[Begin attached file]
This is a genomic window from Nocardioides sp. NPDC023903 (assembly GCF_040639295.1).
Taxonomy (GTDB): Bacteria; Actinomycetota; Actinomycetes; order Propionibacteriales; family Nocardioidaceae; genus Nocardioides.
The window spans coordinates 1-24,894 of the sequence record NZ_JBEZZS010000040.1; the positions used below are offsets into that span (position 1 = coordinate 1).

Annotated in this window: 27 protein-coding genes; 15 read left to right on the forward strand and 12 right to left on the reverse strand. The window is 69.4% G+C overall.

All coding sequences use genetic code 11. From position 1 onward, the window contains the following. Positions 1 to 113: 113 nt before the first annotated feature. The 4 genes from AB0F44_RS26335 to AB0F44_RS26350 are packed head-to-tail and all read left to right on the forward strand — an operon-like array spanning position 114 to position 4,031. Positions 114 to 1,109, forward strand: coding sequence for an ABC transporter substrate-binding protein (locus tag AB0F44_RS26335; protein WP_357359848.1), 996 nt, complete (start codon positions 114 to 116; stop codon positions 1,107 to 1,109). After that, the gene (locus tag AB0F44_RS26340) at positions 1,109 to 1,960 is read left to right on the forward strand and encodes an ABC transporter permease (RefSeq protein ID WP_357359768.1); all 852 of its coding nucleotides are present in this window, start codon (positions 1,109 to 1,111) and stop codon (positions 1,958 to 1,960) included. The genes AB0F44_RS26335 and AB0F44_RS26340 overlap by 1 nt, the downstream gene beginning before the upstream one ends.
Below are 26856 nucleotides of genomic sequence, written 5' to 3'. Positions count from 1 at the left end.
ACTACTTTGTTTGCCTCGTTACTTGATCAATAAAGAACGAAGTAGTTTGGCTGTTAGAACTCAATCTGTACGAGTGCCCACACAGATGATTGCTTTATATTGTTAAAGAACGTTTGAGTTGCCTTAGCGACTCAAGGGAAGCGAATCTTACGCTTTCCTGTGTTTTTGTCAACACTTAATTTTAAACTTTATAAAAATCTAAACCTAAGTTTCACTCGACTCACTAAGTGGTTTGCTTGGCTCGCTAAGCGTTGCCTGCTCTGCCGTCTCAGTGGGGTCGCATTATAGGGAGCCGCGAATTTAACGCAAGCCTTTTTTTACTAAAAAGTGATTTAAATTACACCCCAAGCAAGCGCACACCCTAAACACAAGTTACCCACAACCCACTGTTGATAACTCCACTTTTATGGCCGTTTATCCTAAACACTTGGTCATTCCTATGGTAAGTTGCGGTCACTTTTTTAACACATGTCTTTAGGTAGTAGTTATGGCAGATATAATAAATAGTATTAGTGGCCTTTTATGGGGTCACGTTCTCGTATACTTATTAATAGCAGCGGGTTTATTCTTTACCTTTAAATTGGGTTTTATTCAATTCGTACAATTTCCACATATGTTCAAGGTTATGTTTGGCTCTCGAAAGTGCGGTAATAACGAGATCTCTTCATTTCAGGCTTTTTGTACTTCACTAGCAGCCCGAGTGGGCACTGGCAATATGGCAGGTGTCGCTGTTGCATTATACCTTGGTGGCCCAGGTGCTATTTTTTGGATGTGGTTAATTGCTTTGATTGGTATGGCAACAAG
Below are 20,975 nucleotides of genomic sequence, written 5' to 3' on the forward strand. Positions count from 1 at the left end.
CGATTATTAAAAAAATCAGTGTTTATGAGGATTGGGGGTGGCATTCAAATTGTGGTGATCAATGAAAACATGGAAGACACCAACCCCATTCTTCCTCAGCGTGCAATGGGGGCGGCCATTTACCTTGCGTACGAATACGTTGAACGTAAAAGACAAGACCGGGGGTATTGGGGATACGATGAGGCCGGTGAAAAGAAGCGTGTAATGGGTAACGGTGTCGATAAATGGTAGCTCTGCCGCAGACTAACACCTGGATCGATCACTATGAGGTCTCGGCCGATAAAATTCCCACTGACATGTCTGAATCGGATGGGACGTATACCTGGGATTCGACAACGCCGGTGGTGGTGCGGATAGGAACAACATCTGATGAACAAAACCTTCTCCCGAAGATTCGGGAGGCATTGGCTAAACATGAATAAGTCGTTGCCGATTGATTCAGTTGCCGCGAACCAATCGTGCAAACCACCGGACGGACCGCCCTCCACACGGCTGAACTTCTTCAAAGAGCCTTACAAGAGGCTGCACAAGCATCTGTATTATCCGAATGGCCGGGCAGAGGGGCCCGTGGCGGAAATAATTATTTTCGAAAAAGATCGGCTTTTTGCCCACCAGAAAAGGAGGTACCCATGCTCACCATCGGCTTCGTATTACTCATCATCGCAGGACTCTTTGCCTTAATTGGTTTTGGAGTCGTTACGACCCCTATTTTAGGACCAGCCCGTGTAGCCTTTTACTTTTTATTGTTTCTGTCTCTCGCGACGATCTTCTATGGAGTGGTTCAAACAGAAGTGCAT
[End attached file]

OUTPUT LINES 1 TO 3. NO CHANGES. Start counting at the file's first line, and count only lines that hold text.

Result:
This is a genomic window from Nocardioides sp. NPDC023903 (assembly GCF_040639295.1).
Taxonomy (GTDB): Bacteria; Actinomycetota; Actinomycetes; order Propionibacteriales; family Nocardioidaceae; genus Nocardioides.
The window spans coordinates 1-24,894 of the sequence record NZ_JBEZZS010000040.1; the positions used below are offsets into that span (position 1 = coordinate 1).